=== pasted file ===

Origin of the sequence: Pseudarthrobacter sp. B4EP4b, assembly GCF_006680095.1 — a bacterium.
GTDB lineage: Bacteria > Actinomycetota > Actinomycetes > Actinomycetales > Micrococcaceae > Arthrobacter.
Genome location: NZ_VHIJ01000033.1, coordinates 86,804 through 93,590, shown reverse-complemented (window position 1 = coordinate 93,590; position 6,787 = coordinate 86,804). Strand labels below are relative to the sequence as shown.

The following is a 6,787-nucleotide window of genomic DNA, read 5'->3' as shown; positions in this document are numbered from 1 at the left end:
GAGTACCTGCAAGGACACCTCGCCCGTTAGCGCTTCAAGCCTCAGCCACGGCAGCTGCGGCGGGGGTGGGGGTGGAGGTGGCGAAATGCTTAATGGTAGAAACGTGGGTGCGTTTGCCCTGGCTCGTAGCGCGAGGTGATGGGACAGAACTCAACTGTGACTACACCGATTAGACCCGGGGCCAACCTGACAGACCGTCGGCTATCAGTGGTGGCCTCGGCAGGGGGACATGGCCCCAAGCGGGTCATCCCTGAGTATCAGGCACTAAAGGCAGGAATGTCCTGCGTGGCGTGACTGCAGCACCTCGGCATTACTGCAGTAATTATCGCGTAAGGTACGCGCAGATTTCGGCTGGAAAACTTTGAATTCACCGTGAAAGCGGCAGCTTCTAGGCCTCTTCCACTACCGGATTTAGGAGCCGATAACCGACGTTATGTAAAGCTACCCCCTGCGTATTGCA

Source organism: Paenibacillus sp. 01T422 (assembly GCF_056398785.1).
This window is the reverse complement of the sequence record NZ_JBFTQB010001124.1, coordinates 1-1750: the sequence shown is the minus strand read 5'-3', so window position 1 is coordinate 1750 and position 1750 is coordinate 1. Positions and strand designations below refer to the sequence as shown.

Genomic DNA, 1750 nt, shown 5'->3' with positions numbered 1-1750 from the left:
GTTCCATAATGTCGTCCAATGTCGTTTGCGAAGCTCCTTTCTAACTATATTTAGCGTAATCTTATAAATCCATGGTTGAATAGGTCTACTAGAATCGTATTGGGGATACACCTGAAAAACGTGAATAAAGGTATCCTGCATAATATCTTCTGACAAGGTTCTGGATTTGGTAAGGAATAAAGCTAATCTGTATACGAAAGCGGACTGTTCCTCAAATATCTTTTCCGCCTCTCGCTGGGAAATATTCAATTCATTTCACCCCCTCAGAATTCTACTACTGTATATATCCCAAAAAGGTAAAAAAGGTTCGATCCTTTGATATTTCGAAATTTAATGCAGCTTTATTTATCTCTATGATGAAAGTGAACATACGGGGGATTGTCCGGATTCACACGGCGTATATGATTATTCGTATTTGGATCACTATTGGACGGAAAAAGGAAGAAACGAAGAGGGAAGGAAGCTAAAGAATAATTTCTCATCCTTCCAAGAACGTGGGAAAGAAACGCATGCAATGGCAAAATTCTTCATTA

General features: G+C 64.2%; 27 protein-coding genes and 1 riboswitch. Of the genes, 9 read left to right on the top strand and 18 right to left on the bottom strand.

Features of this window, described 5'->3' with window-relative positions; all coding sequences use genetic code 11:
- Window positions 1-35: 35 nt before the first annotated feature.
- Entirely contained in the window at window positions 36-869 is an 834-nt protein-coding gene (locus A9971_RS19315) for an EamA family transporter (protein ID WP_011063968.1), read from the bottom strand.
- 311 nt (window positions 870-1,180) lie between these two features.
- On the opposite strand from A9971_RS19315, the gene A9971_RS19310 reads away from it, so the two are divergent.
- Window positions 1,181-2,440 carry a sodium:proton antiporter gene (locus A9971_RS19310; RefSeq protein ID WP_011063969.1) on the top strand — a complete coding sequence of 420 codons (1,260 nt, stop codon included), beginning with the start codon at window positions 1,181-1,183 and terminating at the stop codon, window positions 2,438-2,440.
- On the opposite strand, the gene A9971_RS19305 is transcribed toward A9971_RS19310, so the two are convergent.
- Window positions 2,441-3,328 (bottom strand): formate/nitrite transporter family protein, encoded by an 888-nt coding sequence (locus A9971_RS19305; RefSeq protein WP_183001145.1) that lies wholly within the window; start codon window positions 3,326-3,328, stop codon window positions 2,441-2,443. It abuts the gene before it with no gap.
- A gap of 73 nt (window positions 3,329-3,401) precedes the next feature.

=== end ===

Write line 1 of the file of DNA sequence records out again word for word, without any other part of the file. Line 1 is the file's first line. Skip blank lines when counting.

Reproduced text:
Origin of the sequence: Pseudarthrobacter sp. B4EP4b, assembly GCF_006680095.1 — a bacterium.